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Whether you’re a new teacher or seasoned veteran, applying healthy work-life habits is critical for long-term success as an art educator. Constantly pushing on the gas pedal can lead to burnout, resulting in feelings of frustration that could lead to a change of career. So how do you hit the pause button at work and make time for something else?
This question alone can sound counterintuitive and raise anxiety about your role in the building, status, and job security. There are, however, some quick things you can do to add balance to your life and support a long sustainable career in art education.
Checking your school email in the evening and on weekends is largely unnecessary as most situations do not require an immediate response. The work will be there tomorrow. You also run the risk of receiving a negative email that impacts your mood. Knowing your school’s expectations with email is important. If it’s not communicated, twenty-four hours is a safe bet. Also, try disabling your phone’s push notifications, so you have to sync your email app manually as needed.
The grading process takes up a lot of time and can be ineffective if you aren’t assessing specific skills and offering feedback that can be applied to future student work. Save time by eliminating grades for completion or participation. If you don’t think your students will do the work, check out this article, Can We Please Stop with the Participation Grades?.
Saying, “Yes,” to each request is an express pass to an overloaded plate. Saying, “No,” can be uncomfortable and tricky, but necessary for your survival. Be sure to decline in person or on the phone, so your tone is not misinterpreted in an email. Consider the potential impacts by saying, “No.” You can also share that you’re already at capacity and wouldn’t be able to commit the time and energy to devote to the task. Perhaps another time in the future would work better, or you can refer them to another contact.
Be manageable about your own expectations and remember that you can’t do everything right now. Bright flames burn quickly, and you want to last a whole career. Just be sure some of your short-term goals align with your supervisor, so you’re responsive to their expectations.
Making change over time is more sustainable than trying to accomplish too much in one year and exhausting yourself. This can also be a more effective approach with those impacted. Prioritize what is most critical and ripe for change and start there.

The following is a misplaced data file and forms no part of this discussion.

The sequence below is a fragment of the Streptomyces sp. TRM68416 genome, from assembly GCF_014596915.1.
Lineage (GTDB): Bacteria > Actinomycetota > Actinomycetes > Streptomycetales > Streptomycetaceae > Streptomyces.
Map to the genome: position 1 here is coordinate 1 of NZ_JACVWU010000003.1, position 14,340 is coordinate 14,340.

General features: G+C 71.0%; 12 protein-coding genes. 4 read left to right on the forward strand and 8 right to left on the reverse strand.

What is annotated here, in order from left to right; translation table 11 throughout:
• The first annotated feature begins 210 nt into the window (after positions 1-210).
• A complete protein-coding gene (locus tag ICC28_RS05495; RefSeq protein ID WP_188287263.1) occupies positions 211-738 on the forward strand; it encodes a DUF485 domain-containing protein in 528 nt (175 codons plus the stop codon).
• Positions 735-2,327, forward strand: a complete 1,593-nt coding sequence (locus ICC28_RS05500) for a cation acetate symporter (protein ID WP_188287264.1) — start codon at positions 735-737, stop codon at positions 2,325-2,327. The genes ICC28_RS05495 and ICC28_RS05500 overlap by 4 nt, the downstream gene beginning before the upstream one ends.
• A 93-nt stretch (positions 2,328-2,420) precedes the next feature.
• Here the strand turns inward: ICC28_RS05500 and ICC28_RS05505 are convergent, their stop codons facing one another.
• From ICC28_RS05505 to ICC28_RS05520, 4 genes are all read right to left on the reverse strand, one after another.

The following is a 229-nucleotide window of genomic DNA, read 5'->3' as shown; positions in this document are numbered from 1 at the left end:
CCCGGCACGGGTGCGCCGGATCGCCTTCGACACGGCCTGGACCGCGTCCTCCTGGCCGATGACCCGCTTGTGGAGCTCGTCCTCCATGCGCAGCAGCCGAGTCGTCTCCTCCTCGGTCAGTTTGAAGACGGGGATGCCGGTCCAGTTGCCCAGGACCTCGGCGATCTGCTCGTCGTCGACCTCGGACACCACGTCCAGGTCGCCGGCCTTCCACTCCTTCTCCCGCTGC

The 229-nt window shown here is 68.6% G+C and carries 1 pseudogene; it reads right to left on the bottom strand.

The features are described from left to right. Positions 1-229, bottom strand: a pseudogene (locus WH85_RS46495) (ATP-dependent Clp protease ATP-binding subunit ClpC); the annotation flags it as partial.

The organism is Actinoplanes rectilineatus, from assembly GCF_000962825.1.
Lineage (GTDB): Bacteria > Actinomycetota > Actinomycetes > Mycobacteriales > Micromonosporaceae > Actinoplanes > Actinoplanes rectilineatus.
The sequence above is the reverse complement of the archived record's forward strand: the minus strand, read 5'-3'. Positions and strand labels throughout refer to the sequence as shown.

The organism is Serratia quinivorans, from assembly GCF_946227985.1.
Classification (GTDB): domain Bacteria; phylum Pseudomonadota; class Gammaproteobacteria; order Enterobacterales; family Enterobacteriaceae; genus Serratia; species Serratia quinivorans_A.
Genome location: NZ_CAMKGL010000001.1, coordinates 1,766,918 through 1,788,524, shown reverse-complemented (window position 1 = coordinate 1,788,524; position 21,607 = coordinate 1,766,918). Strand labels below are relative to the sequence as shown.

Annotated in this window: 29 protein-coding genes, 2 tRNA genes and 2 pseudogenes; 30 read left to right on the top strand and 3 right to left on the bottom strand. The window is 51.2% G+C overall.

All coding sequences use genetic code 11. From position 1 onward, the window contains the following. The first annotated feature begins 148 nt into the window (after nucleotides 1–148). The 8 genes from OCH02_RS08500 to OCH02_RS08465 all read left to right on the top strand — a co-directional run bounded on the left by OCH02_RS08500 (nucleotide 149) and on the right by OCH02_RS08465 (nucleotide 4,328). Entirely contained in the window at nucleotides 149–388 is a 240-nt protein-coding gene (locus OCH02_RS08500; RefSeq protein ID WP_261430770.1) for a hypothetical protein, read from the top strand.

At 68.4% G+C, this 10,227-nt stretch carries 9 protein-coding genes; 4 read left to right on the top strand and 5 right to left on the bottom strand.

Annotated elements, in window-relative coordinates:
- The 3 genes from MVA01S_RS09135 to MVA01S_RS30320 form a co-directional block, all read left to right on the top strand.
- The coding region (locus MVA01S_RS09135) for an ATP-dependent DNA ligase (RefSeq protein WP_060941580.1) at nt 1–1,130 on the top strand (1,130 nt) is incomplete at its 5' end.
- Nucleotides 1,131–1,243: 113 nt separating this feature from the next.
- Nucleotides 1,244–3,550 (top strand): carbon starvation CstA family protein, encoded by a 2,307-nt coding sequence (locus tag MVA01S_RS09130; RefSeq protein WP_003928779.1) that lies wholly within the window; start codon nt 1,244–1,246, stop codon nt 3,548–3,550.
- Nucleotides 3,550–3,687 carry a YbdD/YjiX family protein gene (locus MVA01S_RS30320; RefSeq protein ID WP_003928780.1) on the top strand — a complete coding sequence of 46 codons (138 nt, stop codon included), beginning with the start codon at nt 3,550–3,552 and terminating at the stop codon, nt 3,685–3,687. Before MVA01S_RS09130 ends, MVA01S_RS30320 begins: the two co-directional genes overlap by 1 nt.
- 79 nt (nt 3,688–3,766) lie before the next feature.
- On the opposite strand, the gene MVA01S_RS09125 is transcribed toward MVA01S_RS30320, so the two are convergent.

Reading with others promotes growth and learning with the benefit of socializing. Look for one that fits with your schedule or start your own.
If books aren’t your thing, podcasts are a great way to engage with thought-provoking material during convenient times like exercising or during travel time.
Connecting with friends and family might sound like an obvious way to disconnect, but making it happen can sometimes be a challenge. Use a routine day or time (e.g., the first Friday of each month) to hold yourself accountable and help you and anyone else plan.
There are ways to further engage professionally that are disconnected from your school. Try starting a blog or social media site to share teaching experiences and give back to the profession. Meeting others in your field and building your network can promote collaboration and provide you with a wealth of resources for the future.
Making time to focus on your own health and fitness is one of the most important things you can do in life. The professional benefits include more energy in the classroom and increased happiness from endorphins. Improved health also leads to fewer doctor appointments and illness, which means fewer sick days and sub plans. If the treadmill sounds miserable, try a gym class or local adult sports league.
A long and successful career as an art teacher is possible. Use these tips or check out our PRO Learning Pack dedicated to curbing art teacher burnout to help find the work-life balance you will need to stay passionate about teaching art.
What approaches have you found helpful to better manage your workload at school?
What are some other quick and easy activities for teachers to add to their life?
Magazine articles and podcasts are opinions of professional education contributors and do not necessarily represent the position of the Art of Education University (AOEU) or its academic offerings. Contributors use terms in the way they are most often talked about in the scope of their educational experiences.